Timber Building Studies Group
The intention of the Timber Building Studies Group is to contribute to the general discussion about multi-level timber commercial buildings.
Interest in multi-storey timber buildings is expected to increase worldwide due to the environmental advantages of timber construction over concrete and steel. The manufacture of timber structures use about 40% of the energy required for concrete and steel structures, and timber is also carbon neutral.
The Timber Building Studies Group is made up of staff from NICAI's School of Architecture and Planning and includes: John Chapman, Senior Lecturer; Dr George Dodd, Head of Acoustic Testing Service; Assoc Prof Uwe Rieger; and Prof Andrew Barrie.
Systems for timber commercial buildings to six storeys
Timber buildings to a height of nine storeys have recently been built in Europe which rely on cross-laminated timber shear walls. The focus of our present research is "Can timber commercial buildings be developed with systems to resist horizontal wind and earthquake loads that allow more open and unrestricted space than shear walls?" Three types of timber horizontal load-resisting systems for commercial buildings have been compared.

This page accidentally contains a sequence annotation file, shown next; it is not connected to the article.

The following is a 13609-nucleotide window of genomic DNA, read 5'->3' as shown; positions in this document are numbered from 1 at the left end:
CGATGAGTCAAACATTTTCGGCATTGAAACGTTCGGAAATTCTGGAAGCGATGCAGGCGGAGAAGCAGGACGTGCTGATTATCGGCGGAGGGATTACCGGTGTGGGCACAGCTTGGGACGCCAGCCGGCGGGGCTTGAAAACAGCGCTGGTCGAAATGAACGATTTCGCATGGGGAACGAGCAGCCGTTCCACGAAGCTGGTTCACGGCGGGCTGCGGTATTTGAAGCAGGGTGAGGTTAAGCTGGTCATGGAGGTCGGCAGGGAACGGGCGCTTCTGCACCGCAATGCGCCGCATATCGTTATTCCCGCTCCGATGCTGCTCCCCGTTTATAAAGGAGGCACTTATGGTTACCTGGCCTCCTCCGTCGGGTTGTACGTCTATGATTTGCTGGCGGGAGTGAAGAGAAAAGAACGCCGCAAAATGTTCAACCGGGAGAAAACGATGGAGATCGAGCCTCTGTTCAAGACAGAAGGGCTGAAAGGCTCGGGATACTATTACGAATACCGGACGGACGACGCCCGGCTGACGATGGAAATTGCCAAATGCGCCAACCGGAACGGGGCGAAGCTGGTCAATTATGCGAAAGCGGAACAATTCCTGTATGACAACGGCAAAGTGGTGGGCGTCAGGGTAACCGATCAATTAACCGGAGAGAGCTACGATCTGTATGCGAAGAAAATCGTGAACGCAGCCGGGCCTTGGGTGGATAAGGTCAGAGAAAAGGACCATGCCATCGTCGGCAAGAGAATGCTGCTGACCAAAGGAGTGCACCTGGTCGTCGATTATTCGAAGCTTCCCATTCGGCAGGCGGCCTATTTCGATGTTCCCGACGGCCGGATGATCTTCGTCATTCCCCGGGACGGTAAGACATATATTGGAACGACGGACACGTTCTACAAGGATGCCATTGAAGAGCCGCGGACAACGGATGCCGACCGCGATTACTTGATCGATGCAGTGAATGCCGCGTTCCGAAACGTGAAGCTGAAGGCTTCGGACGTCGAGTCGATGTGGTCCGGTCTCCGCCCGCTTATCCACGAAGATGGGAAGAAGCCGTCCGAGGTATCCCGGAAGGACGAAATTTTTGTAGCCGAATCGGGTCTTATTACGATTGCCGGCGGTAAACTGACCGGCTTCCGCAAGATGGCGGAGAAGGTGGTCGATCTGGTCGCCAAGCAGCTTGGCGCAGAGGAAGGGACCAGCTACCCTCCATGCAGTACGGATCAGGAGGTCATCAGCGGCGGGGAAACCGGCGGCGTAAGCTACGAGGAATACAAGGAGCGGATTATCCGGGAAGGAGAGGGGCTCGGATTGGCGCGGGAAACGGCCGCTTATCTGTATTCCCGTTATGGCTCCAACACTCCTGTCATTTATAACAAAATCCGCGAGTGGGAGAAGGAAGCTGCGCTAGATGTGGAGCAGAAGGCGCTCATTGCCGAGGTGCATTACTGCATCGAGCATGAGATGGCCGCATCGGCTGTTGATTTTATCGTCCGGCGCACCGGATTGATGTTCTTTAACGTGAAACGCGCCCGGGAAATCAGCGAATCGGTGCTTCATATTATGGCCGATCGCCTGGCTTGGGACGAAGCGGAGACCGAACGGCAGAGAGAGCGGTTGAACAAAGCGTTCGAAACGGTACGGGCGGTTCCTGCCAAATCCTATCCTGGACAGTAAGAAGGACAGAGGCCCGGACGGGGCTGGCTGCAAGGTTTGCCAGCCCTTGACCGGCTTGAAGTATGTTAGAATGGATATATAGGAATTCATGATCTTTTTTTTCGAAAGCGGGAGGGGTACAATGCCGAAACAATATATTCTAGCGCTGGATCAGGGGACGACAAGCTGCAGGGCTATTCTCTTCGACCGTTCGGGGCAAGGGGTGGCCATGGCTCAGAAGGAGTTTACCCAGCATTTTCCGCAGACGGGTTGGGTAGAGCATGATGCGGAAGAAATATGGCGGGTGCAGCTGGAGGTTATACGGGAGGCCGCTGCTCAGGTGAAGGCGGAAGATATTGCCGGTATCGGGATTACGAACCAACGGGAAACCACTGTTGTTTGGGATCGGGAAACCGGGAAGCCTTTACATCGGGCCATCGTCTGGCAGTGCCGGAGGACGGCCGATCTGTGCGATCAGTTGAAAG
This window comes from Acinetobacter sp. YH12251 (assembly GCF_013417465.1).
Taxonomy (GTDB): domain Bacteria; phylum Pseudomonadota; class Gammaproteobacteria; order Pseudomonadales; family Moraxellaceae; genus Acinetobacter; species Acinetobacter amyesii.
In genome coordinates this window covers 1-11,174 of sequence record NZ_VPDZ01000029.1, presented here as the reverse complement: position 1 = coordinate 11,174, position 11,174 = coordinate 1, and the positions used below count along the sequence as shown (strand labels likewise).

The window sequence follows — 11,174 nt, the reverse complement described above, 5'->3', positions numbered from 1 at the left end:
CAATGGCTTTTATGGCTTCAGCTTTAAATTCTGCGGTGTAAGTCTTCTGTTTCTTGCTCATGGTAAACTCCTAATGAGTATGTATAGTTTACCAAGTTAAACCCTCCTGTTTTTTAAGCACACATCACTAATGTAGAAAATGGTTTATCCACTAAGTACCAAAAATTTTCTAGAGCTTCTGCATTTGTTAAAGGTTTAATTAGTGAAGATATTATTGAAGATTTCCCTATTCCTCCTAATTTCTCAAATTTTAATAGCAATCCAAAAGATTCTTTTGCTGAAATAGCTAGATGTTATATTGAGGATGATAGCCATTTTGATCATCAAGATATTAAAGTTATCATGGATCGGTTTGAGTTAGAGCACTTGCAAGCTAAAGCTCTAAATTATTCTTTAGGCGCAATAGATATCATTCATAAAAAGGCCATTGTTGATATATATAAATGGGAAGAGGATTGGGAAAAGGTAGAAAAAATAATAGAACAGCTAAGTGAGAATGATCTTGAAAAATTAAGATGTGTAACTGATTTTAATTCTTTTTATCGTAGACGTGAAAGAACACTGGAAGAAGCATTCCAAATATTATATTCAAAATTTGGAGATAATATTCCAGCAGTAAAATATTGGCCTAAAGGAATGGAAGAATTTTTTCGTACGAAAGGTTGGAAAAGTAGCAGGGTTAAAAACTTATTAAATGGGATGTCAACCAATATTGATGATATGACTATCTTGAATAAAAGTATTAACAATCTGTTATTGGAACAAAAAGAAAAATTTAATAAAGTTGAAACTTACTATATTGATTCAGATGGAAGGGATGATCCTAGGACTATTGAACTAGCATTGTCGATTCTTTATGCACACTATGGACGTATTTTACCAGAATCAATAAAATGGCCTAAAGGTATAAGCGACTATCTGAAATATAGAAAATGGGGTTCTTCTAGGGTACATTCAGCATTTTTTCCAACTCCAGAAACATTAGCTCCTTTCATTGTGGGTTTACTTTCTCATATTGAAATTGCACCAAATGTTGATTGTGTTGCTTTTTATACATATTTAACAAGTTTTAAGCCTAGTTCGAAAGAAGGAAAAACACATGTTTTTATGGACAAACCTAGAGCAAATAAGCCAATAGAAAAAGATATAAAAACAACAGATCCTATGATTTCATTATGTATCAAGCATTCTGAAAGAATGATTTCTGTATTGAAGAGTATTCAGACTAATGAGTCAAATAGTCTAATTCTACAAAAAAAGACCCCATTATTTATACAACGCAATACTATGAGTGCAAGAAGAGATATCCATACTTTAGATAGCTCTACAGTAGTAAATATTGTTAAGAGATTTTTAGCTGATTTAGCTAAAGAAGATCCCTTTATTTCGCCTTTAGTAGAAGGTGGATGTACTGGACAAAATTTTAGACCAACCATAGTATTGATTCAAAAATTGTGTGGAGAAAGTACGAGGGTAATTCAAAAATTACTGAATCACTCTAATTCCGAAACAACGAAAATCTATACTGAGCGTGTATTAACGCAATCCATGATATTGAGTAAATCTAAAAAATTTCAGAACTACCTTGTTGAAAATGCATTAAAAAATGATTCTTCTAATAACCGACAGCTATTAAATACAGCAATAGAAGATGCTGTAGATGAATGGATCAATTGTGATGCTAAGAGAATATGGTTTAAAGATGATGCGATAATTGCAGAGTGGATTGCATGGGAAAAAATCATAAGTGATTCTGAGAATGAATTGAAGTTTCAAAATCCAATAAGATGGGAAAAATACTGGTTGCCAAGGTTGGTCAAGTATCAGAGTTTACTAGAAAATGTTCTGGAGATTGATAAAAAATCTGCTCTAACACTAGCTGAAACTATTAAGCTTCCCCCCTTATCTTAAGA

Sound resistant timber floors
Developing sound resistant timber floors is important for achieving viable timber commercial buildings. Research is presently underway to evaluate the acoustic properties of a 190mm deep solid timber floor with a 65mm thick concrete topping. This floor arrangement has advantages including simple construction, good fire resistance, and avoiding cavities for rodents. Previously, a number of floors with timber joists and flooring panels have been tested and found to comply with the New Zealand acoustic requirements for commercial floors. To achieve mass the floor panels included a 70mm thickness layer of sand.
Physical properties of pinus radiata poles
Pinus radiata poles have the reputation of being a competent structural product. However, recent testing of joints using radiata poles indicated that the poles are not as physically strong as is indicated in the relevant New Zealand code, NZS3604. Preliminary strength testing of the current crop of poles has been carried out in association with Dr Bryan Walford of Scion.